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View Full Version : Japanese Parquetry- Wood Mosaic technique



Gyozu
07-13-2013, 06:24 AM
Not sure if this has any uses in the lukulele building arena, but it is an different way to generate multiples of a complicated design. I've seen similar methods used in glass and metal, but never this complex and large or done in wood.

https://www.youtube.com/watch?feature=player_embedded&v=hjhTbePvyXc

Shows making pattern elements and assembling block then freeing entire design.

Here is the Wikipedia link with info on the different color woods used.

https://en.wikipedia.org/wiki/Yosegi

Rick Turner
07-13-2013, 08:30 AM
Very cool.

That was probably rice glue being used to put the sticks together, and that is a very sharp plane!

Kayak Jim
07-13-2013, 08:41 AM
Sharp indeed. When he wipes the surface I wonder if he's applying mineral spirits or something to ease the end grain cut?

.15 mm = .006" Those shavings look a lot thinner than 6 thou.

ksquine
07-13-2013, 10:20 AM
.15mm thick?? Sounds like a sand-through nightmare
Pretty amazing work

Pete Howlett
07-13-2013, 10:33 AM
No sanding involved I suspect...

Allen
07-13-2013, 11:53 AM
The more you know about wood and hand tools, the more you are amazed at that guys skill. I'm left stunned and in awe.

Gotta work on my planes now.

ukuleG
07-13-2013, 12:55 PM
makes me want to convert to Japanese hand tools, they really make woodwork look like an art.

Laidback1
07-13-2013, 01:42 PM
A lot of that is the artisan. But the tools help.......

Beau Hannam Ukuleles
07-13-2013, 02:01 PM
Wow! The Japanese make the finest of things.

Thanks for sharing

ukuleG
07-13-2013, 02:18 PM
A lot of that is the artisan. But the tools help.......

when I said they I did mean Japanese carpenters, wasn't very clear though i know lol.

Habanera Hal
07-13-2013, 03:49 PM
After watching that, it makes me feel like I'm dragging a block of concrete over my work.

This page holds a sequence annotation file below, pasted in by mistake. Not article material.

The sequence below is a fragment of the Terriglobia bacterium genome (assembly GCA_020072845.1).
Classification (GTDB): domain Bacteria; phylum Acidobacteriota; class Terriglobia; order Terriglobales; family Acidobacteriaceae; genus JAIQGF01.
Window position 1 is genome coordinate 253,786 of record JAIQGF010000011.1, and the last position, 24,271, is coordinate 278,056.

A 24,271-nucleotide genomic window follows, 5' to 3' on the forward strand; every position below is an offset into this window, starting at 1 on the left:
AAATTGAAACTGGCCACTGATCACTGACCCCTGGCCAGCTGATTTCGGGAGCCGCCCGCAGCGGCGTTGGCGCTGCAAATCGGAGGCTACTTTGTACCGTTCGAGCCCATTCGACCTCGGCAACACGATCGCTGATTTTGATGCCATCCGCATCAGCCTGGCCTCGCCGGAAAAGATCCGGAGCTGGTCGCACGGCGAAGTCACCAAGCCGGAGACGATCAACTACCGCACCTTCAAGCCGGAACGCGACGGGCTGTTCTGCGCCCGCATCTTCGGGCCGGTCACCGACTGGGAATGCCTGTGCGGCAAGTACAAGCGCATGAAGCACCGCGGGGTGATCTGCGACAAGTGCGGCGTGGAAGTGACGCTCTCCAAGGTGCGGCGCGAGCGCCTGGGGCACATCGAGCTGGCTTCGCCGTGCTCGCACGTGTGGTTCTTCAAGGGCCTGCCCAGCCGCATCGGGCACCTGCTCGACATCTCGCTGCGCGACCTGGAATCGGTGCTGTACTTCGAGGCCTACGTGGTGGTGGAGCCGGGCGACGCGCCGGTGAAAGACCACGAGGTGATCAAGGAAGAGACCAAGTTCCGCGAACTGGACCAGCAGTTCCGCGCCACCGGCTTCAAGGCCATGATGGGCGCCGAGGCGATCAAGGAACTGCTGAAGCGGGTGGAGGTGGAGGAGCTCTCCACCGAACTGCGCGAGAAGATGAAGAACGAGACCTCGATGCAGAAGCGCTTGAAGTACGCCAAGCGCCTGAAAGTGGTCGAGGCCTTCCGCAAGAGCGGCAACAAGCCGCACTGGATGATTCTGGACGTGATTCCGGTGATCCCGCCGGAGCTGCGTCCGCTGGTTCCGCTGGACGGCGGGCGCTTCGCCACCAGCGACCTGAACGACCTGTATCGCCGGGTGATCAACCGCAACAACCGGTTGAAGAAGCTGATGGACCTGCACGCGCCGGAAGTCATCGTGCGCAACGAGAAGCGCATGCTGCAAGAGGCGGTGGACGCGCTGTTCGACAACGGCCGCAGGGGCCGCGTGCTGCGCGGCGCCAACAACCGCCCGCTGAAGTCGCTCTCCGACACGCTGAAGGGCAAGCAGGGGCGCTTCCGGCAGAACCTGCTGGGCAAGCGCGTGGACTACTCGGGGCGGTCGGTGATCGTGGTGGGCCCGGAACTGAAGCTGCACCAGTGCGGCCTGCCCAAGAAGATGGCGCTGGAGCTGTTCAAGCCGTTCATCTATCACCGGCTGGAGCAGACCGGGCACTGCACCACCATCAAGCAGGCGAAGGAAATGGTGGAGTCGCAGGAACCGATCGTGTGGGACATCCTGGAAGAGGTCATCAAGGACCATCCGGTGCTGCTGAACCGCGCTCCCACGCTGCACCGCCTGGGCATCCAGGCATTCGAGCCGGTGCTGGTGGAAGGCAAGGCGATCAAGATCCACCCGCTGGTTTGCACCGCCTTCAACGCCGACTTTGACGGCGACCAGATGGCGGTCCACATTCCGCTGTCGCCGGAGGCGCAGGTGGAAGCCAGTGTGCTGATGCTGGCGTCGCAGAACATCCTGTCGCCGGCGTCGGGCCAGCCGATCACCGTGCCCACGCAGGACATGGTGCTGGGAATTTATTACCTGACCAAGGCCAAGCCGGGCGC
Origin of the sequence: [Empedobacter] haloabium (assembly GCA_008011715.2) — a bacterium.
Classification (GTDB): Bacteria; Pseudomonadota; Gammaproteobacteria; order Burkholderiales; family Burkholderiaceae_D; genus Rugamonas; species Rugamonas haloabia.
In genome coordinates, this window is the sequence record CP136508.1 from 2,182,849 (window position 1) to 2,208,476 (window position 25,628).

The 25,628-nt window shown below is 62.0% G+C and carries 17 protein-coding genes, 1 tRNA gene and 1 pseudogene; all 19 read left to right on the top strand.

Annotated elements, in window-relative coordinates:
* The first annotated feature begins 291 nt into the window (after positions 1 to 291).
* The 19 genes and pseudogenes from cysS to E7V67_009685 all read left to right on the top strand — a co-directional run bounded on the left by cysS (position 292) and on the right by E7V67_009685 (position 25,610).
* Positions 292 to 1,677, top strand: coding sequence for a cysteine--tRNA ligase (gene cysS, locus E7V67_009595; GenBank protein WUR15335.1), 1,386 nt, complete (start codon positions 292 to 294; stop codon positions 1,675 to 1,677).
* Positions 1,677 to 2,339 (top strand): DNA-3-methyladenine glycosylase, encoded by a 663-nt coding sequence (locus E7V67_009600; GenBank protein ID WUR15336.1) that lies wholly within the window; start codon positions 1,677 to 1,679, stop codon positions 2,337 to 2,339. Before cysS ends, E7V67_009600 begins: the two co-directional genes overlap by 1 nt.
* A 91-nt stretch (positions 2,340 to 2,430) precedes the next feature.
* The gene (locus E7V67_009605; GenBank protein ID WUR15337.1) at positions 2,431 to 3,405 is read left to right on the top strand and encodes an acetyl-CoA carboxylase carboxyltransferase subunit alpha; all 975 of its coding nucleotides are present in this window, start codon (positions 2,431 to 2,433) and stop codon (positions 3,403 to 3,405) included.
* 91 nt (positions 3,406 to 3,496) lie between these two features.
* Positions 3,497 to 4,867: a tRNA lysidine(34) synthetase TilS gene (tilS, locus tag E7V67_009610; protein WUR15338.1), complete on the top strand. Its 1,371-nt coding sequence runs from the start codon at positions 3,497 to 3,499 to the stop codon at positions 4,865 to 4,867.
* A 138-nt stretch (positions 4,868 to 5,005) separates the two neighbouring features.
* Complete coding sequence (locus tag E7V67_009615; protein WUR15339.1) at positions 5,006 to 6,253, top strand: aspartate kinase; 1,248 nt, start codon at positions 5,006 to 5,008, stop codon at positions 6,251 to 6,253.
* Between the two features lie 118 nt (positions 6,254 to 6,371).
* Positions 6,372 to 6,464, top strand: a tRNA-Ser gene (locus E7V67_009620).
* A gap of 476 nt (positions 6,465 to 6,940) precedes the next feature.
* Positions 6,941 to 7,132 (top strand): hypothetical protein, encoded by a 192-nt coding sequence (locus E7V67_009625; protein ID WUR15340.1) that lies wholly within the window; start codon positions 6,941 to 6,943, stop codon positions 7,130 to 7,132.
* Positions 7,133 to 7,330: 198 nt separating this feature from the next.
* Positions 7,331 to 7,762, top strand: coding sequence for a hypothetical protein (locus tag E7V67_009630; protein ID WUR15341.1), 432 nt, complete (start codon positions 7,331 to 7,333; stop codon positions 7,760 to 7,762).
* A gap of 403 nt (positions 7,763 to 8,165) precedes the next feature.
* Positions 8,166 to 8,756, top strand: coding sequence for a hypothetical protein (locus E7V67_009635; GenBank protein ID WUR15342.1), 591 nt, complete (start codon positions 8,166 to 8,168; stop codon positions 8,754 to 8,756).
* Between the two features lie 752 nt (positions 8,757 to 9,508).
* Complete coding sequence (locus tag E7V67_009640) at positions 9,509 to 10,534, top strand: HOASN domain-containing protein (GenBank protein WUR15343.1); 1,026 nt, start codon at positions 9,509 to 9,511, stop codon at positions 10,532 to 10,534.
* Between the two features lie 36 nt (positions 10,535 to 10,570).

ernie kleinman
07-15-2013, 11:55 AM
very impreessive. Definitely some ideas for future rosettes.LUv the wide plane and 1 slice idea for a veneer.

Rick Turner
07-15-2013, 01:02 PM
They make incredible powered surfacing machines that work with a single skewed blade in the table and a power feed on top. They are basically large power fed planes, and they leave an incredible surface.

Gyozu
07-15-2013, 02:45 PM
They make incredible powered surfacing machines that work with a single skewed blade in the table and a power feed on top. They are basically large power fed planes, and they leave an incredible surface.

Yes, I seem to remember that Makita offered them about 25 years ago. A quick look over at YouTube produced this video. <a href="https://www.youtube.com/watch?v=Ulh9CSTYO5Q" target="_blank">
https://www.youtube.com/watch?v=Ulh9CSTYO5Q

Still needs a razor sharp blade, but that is pretty much true for any wood slicing operation. There is also a version of this machine by Ryobi(?) that has some sort of mechanism that will feed the board back and forth without an operator touching it. Couldn't find that video.

Update: found it. https://www.youtube.com/watch?v=ZbZOfOu8lgg

Pete Howlett
07-15-2013, 03:02 PM
To die for - can't find one at a good price. They make other types but I'd have to sell a body part to raise the cash for it.